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Feb 2019 - Year 21 - Issue 1

ISSN 1755-9715

You Are Never Too Old to Learn But You Can’t Teach an Old Dog New Tricks… Some Reflections on Teaching

Małgorzata Szwaj is an EFL teacher trainer based in Gdańsk, Poland.  She has run teacher training courses in Poland, and – on behalf of Pilgrims – in the UK, Georgia, Russia, Belgium and other countries.  She is a co-author of a coursebook Cambridge English for Polish Schools, CUP.  Email: m.szwaj@eu.com.pl

The philosophy and practice of learning at a later- senior - stage in life seems to be based on some kind of a contradiction. On the one hand, the potential number of people in Europe who are 60+ is growing fast and   by 2020 a quarter of Europeans (ca 184 mln!)  will be over 60 years of age and all European governments have apparently agreed to implement changes in the policy to deal with it. On the other hand, the statistics available (mainly through Eurostat) do not provide an answer to the question of how many senior citizens aged between 60+ to 80+ are actually involved in lifelong learning. The statistics take into account a very wide band of age – 25-64 and, as a result we know almost nothing about the scale of learning that takes place in the group of 50+ or 60+.   If the statistics do not focus on such issues, then it is a clear sign that, for geo-politics, members of the   50+/60+ generation, called sometimes - the greying or silver generation – do not count.  In other words, the politicians are not interested in the personal development of the silver generation, despite the fact that more investment in education for this age group could pay off massively in reducing the costs of health care. And does it mean that educators need not pay attention to the needs of this group?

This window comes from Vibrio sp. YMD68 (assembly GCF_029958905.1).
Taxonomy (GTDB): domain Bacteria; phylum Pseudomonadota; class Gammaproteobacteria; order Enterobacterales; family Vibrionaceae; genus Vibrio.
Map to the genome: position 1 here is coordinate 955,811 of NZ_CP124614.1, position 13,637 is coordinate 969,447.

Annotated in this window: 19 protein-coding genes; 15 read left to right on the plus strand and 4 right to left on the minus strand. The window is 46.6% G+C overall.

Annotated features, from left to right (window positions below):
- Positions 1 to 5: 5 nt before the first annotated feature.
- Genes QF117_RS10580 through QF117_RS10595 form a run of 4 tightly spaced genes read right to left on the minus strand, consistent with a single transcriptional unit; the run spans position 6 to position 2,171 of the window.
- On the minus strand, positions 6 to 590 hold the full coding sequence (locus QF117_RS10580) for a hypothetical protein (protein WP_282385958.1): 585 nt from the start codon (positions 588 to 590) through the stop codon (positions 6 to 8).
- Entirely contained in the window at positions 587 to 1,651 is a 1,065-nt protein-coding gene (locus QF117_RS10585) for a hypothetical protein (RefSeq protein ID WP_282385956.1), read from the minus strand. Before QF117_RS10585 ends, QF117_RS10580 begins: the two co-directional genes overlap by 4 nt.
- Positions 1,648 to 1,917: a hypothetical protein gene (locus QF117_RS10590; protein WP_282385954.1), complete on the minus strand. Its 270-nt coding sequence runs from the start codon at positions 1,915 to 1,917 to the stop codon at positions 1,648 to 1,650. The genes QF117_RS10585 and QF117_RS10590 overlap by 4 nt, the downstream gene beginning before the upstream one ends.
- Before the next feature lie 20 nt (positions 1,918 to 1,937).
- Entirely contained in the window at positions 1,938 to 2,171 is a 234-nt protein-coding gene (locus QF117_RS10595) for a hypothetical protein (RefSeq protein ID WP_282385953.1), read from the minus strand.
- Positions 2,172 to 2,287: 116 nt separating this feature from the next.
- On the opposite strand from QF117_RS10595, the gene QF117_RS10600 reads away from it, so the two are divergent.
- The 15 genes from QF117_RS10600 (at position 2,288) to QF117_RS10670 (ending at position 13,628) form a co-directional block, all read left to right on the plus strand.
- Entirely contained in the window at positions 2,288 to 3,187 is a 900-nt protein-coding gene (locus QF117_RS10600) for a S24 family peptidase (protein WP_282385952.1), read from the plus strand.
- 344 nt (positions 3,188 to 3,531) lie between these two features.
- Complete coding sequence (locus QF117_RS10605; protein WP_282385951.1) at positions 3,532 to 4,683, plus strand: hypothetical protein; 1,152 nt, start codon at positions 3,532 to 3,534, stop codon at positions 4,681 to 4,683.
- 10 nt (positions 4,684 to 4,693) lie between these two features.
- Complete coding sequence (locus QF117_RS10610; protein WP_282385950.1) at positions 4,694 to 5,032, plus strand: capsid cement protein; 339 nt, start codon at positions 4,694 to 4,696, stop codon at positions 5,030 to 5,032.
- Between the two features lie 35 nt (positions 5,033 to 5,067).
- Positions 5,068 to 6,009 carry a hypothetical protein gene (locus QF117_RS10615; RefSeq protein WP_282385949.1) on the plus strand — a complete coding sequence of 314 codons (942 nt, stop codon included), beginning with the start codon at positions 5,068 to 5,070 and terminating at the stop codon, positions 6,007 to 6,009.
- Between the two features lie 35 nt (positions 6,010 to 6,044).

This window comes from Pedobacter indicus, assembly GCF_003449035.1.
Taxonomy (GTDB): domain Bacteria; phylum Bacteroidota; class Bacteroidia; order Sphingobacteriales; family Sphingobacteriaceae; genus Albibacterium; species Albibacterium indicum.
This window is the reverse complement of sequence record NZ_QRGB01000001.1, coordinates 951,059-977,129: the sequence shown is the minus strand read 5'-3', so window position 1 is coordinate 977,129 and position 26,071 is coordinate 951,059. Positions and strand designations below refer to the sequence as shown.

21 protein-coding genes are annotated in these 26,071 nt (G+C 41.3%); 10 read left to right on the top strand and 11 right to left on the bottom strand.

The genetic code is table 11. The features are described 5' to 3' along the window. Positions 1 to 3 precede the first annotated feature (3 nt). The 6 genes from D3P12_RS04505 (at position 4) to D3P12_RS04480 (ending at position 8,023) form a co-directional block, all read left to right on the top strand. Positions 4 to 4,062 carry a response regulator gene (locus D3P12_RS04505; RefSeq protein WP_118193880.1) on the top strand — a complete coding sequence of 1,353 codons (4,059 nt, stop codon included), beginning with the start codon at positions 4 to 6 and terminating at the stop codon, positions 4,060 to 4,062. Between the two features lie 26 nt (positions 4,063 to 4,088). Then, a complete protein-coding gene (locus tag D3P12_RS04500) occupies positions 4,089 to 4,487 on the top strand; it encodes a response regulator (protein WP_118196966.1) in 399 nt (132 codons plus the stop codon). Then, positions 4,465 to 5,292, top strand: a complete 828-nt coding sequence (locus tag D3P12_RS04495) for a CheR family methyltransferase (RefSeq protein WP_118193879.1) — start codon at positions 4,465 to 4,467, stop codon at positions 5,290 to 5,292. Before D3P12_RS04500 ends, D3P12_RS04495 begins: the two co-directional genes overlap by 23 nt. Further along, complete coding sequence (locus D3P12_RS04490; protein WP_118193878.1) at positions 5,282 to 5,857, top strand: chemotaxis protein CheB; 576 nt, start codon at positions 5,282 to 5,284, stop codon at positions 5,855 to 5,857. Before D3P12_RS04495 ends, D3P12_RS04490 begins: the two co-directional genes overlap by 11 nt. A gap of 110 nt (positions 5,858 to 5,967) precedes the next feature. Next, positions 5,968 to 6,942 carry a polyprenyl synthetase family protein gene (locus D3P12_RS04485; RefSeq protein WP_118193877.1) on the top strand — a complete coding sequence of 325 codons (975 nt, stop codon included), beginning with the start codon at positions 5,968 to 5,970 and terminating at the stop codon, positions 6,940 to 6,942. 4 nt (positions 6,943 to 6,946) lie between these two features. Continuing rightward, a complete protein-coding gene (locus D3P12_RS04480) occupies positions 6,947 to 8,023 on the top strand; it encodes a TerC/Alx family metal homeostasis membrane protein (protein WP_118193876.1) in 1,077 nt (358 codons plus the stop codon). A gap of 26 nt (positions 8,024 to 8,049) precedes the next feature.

About 27 years ago when we  started a special group for  people 50+  at our language school  (English Unlimited in Gdańsk, Poland  ) , the teachers  soon discovered that, despite having library  shelves well-stocked with modern  coursebooks for teaching English, they could not use them   with our silver students; at that time, coursebooks for foreign language learning were written  with  - children, adolescents or young people - in mind. What has changed since then?  

As a young  foreign language teacher in Poland in the eighties and nineties of the past century,  I experienced a period of great professional  interest  in  different and- new -  methods  and attitudes  towards  teaching foreign languages and professional development, to mention  a few : the Communicative method, Total Physical Response, Community Language Learning, Learner-Based Teaching, Action Research, The Silent Way, Suggestopedia,  teaching towards Autonomous Learning, Lexical approach, CLIL ( Content and Language Integrated Learning ), Project-based Learning,  Accelerated Learning, Multiple Intelligences , VAK  and NLP. All of these approaches  have left a  mark on my teaching and training styles as well as  my professional development; all of them  came with  many   different resources  that would support me  as a teacher and trainer.